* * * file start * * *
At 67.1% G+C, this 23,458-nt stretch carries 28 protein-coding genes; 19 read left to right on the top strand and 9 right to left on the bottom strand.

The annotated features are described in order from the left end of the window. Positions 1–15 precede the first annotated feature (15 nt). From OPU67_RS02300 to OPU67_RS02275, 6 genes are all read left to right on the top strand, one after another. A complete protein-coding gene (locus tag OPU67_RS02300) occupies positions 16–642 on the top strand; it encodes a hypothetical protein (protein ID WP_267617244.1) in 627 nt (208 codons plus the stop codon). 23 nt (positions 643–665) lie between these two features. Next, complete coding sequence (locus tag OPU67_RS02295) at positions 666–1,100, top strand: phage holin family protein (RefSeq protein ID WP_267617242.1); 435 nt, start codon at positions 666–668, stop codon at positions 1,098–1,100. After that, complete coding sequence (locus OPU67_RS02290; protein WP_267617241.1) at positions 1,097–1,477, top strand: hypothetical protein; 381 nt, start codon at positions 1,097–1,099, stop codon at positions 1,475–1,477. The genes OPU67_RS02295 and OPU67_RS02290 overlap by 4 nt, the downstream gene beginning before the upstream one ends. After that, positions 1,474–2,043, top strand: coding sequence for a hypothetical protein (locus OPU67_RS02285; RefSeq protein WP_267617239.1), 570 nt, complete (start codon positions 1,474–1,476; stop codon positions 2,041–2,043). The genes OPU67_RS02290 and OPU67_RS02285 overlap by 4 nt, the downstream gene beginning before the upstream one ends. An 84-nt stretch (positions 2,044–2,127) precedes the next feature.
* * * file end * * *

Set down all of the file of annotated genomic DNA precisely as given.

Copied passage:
At 67.1% G+C, this 23,458-nt stretch carries 28 protein-coding genes; 19 read left to right on the top strand and 9 right to left on the bottom strand.

The annotated features are described in order from the left end of the window. Positions 1–15 precede the first annotated feature (15 nt). From OPU67_RS02300 to OPU67_RS02275, 6 genes are all read left to right on the top strand, one after another. A complete protein-coding gene (locus tag OPU67_RS02300) occupies positions 16–642 on the top strand; it encodes a hypothetical protein (protein ID WP_267617244.1) in 627 nt (208 codons plus the stop codon). 23 nt (positions 643–665) lie between these two features. Next, complete coding sequence (locus tag OPU67_RS02295) at positions 666–1,100, top strand: phage holin family protein (RefSeq protein ID WP_267617242.1); 435 nt, start codon at positions 666–668, stop codon at positions 1,098–1,100. After that, complete coding sequence (locus OPU67_RS02290; protein WP_267617241.1) at positions 1,097–1,477, top strand: hypothetical protein; 381 nt, start codon at positions 1,097–1,099, stop codon at positions 1,475–1,477. The genes OPU67_RS02295 and OPU67_RS02290 overlap by 4 nt, the downstream gene beginning before the upstream one ends. After that, positions 1,474–2,043, top strand: coding sequence for a hypothetical protein (locus OPU67_RS02285; RefSeq protein WP_267617239.1), 570 nt, complete (start codon positions 1,474–1,476; stop codon positions 2,041–2,043). The genes OPU67_RS02290 and OPU67_RS02285 overlap by 4 nt, the downstream gene beginning before the upstream one ends. An 84-nt stretch (positions 2,044–2,127) precedes the next feature.